After our look last week at the Top 100 acts of the 1980s, we’re back for two final rounds of the Fantastic 40:
My personal journal of the artists whose work dominated Billboard’s Top 40 for a calendar year between 1980 and 1991.
We’re looking at the first few years of the “new decade: ” the 1990s.
What were the stories of 1990’s Fantastic 40 ?
Just as 1980 and 1981 were transitional years, from the disco and corporate rock of the ‘70s to a contemporary R&B and new wave British pop of the 1980s, 1990 and 1991 were their own transition period.
Solo artists who had proved dominant in the preceding decade:
- Michael Jackson
- Whitney Houston
- Janet Jackson
- and George Michael, Phil Collins and Bryan Adams – continued to lengthen their hit streaks.
Even the ’70s triumvirate of Elton John, Billy Joel and Rod Stewart entered the new decade ready to prove they could churn out Top 40 singles alongside the newcomers.
As we move into a new decade, we can see shifts in the prevailing sounds and the artists creating them.
The trend: The dominance of R&B-leaning pop and hip-hop.
Bobby Brown, and to a lesser extent Karyn White, Paula Abdul, and even Milli Vanilli made waves in 1989 with a harder-edged “new jack swing” sound.
In 1990, this trend accelerated:
From the variations No. 1 Janet Jackson released from her CD “Rhythm Nation 1814”
to work from Bell Biv Devoe (6),
M.C. Hammer (7),
Johnny Gill (9),
and En Vogue (37).
Even Vanilla Ice (39) got into the act with back-to-back Top 5 hits.
Artists with other sounds made their debuts, including:
Maxi Priest (38),
After 7 (15),
Lisa Stansfield (14),
Wilson Phillips (3),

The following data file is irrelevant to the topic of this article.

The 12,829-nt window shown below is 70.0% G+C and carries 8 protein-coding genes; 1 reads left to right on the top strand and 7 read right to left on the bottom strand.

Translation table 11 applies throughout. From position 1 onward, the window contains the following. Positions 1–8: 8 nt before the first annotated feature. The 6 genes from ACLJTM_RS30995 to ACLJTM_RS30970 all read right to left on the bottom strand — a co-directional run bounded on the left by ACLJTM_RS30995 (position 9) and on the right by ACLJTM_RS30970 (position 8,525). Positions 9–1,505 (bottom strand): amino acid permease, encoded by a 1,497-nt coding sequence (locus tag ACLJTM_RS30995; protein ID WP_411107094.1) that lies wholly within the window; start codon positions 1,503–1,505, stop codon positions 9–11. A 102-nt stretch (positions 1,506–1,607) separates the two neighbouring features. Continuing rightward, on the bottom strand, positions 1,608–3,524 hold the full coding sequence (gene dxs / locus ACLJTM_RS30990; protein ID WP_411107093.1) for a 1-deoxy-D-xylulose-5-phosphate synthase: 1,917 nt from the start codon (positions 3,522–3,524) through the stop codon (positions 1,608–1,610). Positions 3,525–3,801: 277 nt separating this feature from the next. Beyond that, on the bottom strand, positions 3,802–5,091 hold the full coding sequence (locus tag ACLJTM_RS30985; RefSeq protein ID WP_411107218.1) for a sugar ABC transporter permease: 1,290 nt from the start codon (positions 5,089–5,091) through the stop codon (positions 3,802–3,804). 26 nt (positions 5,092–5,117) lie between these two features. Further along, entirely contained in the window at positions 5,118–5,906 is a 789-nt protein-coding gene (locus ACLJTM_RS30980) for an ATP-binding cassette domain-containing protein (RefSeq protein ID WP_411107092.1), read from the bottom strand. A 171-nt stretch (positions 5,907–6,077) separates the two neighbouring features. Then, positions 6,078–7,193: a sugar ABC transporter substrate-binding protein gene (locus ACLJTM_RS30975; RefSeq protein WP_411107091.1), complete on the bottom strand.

and, notably, Mariah Carey (13).
Several artists who had prior Top 40 hits were able to pull a string together that put them in the Fantastic 40 for the first time.
Motley Crue (20),
Depeche Mode (17)
and, yes, Michael Bolton (8).
Linda Ronstadt, paired at No. 40 with Aaron Neville, completed her multi-decade chart run with successful duets.
Warrant’s run proved brief as they finished at 32 for this year.
Heart’s strong ’80s comeback finished with their 1990 placement at No. 12.
And the Righteous Brothers – a mainstay of the 1960s who had a brief comeback in 1974 – were 24th for 1990:
Through a strange confluence of a Ghost soundtrack re-release of “Unchained Melody” charting alongside a newly recorded version, each earning enough points to enter Billboard’s Top 40.
Only in 1990:
Soundalike dance-pop acts Seduction (11)
and Sweet Sensation (22) had their moments.
The B-52s (25), album darlings for a decade, broke through late in 1989 and carried over to 1990, with songs from their CD Cosmic Thing.
Bad English, featuring former Fantastic 40 singer John Waite, placed 26th
While Alannah Myles had two singles that put her in spot No. 35.
Time and again:
George Michael came back in position 33.
While Expose were No. 31.
Billy Joel (30),
Richard Marx (28),
Taylor Dayne (4)
and Phil Collins (2) claimed spots once more.
We wrap up the series… with 1991!
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